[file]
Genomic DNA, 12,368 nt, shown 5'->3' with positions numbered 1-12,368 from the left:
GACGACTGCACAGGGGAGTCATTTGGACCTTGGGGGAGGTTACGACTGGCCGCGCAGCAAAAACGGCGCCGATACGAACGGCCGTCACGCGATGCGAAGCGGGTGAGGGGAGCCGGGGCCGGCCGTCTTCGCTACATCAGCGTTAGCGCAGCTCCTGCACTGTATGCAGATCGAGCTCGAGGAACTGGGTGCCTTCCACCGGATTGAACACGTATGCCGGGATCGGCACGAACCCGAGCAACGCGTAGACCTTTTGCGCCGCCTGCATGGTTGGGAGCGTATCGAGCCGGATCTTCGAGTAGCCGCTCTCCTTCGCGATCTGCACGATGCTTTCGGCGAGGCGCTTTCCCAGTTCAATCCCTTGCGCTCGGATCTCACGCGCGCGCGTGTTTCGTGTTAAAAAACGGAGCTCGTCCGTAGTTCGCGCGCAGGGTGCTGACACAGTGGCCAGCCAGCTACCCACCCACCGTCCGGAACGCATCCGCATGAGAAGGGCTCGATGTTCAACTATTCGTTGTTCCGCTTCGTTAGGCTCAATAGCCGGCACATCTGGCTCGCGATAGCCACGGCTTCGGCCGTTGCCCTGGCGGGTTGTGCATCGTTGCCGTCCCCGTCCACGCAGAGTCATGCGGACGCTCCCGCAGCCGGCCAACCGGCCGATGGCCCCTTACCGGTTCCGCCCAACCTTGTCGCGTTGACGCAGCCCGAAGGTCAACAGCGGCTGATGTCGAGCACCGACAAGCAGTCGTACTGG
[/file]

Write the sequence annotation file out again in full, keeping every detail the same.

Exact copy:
Genomic DNA, 12,368 nt, shown 5'->3' with positions numbered 1-12,368 from the left:
GACGACTGCACAGGGGAGTCATTTGGACCTTGGGGGAGGTTACGACTGGCCGCGCAGCAAAAACGGCGCCGATACGAACGGCCGTCACGCGATGCGAAGCGGGTGAGGGGAGCCGGGGCCGGCCGTCTTCGCTACATCAGCGTTAGCGCAGCTCCTGCACTGTATGCAGATCGAGCTCGAGGAACTGGGTGCCTTCCACCGGATTGAACACGTATGCCGGGATCGGCACGAACCCGAGCAACGCGTAGACCTTTTGCGCCGCCTGCATGGTTGGGAGCGTATCGAGCCGGATCTTCGAGTAGCCGCTCTCCTTCGCGATCTGCACGATGCTTTCGGCGAGGCGCTTTCCCAGTTCAATCCCTTGCGCTCGGATCTCACGCGCGCGCGTGTTTCGTGTTAAAAAACGGAGCTCGTCCGTAGTTCGCGCGCAGGGTGCTGACACAGTGGCCAGCCAGCTACCCACCCACCGTCCGGAACGCATCCGCATGAGAAGGGCTCGATGTTCAACTATTCGTTGTTCCGCTTCGTTAGGCTCAATAGCCGGCACATCTGGCTCGCGATAGCCACGGCTTCGGCCGTTGCCCTGGCGGGTTGTGCATCGTTGCCGTCCCCGTCCACGCAGAGTCATGCGGACGCTCCCGCAGCCGGCCAACCGGCCGATGGCCCCTTACCGGTTCCGCCCAACCTTGTCGCGTTGACGCAGCCCGAAGGTCAACAGCGGCTGATGTCGAGCACCGACAAGCAGTCGTACTGG